Nobody can tell you when it's time for a new pup. You won't be callous or weirdos or denying your grief if you get a new one Real Soon, and you won't be mopey sad-sacks if you wait a year or more.

If the dog was purebred, you should contact the breeder. If the breeder is not a terrible person, (s)he'll want to know about it as information about that particular crossing.

Also, and on a more boring, pragmatic note, if you bought the dog from a decent breeder you should have a guarantee of health on the pup. Getting your money back for the dog won't make you a terrible person.
posted by ROU_Xenophobe at 8:57 PM on July 30, 2006

We lost our first puppy at about five months old. We'd been very naive and bought a runt from a breeder (and learned a huge, huge lesson in the process -- believe me). He was a wonderful, special dog whom we were lucky to have for even a few months, and had about every congential abnormality under the sun. We had to have him put down, and it was so hard...

Ultimately, we started thinking about another puppy within a couple of months, making sure to do a much better job of being critical and careful. We would up bringing home our new dog about eight months later, and while he'll never replace the first he has an equally special place in our hearts.

For us, the big thing was taking that emotional risk again -- bringing another dog home, bonding, and then wondering what if there was something wrong with him, too. At one point when we hadn't had him very long I totally freaked out and started reading way too much into the fact he had sort of a reserved behavior. Deep down, I was convinced there was something terribly wrong with him. I really had to work to be rational and trust that he'd be OK -- and he was, and is.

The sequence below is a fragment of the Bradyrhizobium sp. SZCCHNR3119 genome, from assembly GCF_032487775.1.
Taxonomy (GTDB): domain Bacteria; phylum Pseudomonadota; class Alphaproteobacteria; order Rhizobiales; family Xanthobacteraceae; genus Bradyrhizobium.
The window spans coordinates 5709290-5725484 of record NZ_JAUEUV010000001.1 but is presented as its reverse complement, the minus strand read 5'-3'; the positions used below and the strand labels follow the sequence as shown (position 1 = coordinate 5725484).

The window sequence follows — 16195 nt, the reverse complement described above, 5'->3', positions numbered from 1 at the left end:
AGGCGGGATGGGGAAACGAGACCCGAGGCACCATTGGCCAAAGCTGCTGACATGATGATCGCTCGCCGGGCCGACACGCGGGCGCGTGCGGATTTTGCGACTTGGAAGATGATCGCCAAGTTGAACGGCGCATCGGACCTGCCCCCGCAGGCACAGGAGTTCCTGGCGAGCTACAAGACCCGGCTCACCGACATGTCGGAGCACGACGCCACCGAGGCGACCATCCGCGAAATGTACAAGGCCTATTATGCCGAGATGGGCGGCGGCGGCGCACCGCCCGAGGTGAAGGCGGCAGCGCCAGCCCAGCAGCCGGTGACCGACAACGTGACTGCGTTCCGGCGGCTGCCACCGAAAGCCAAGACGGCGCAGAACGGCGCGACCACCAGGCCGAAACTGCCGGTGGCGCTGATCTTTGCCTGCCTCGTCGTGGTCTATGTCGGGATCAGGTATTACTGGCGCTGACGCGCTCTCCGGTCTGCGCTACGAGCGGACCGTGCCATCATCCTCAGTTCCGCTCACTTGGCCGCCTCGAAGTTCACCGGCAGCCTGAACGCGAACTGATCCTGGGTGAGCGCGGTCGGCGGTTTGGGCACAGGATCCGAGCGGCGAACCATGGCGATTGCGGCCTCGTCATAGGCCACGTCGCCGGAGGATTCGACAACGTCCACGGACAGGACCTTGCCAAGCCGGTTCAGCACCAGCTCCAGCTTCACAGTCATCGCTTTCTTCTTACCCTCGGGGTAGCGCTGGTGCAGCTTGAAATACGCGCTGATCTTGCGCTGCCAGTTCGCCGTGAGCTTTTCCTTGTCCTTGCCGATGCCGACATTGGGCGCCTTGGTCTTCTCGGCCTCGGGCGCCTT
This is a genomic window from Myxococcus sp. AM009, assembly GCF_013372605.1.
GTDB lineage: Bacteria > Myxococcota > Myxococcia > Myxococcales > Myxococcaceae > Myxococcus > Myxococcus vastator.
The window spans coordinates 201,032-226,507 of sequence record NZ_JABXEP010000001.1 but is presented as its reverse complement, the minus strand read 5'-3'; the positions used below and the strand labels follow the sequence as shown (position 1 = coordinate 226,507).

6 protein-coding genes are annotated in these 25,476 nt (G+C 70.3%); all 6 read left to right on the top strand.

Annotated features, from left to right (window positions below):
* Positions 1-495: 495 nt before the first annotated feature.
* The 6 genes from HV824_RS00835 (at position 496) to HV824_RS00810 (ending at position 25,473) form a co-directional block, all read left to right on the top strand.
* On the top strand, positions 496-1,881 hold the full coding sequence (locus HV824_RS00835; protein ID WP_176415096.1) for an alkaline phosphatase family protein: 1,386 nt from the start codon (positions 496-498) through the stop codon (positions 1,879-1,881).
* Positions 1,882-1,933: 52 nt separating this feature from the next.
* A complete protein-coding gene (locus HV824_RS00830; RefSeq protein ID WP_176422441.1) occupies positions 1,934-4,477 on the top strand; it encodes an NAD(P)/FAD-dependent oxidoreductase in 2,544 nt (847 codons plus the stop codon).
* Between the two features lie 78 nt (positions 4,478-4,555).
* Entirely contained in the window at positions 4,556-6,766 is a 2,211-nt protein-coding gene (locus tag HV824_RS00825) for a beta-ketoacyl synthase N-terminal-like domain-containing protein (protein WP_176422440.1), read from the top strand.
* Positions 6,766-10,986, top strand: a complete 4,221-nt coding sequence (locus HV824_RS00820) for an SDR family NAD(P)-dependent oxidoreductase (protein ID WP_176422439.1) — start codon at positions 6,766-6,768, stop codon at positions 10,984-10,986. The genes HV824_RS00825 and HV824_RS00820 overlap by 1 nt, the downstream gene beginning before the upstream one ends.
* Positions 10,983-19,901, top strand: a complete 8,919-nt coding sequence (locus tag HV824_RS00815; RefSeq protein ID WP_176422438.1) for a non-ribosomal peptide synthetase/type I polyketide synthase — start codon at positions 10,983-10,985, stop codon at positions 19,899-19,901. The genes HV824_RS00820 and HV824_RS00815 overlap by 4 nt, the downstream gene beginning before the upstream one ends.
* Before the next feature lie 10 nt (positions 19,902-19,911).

With pets, there are no guarantees. But if you can give a dog a good home, it's a wonderful thing. I'm really glad we have our second dog.
posted by handful of rain at 9:28 PM on July 30, 2006

Oh man I'm all teary. Your little guy looked just like Al did as a baby. You have every right to be heartbroken. I am going to freak out when Al passes away and he is already 12 and has lived a long life. I don't know what I would have done if his life had been cut short.

Basically I think everyone has summed it up well above. Only you and your husband can decide when it's time to get a new dog. Ignore the naysayers who tell you you're morning too long/not getting over it quickly enough/or whatever. It's your family, your feelings, your life. No dog is going to replace Gizmo, and you are entitled to mourn as long as you need to. On the flipside of thatm there is nothing wrong with wanting another furball in your life. Whenever you feel the time is right to get another dog, by all means go for it.

And as for being overly paranoid, well, that's normal. To anyone who has experienced something rare but detrimental, you're naturally going to be terrified of it happening again.

I agree that getting money back from the breeder and/or compensation from the vet and/or vaccine company doesn't make you a bad person. The reality is that pets cost money and now you are out that amount of money and heartbroken. You can either keep the money to get a new dog when are ready, or if you want donate it in his memory to a charity like your local Humane Society. I've done that a couple times when animals have passed and although this sounds cheezy, it made me feel good to know that their memory will live on.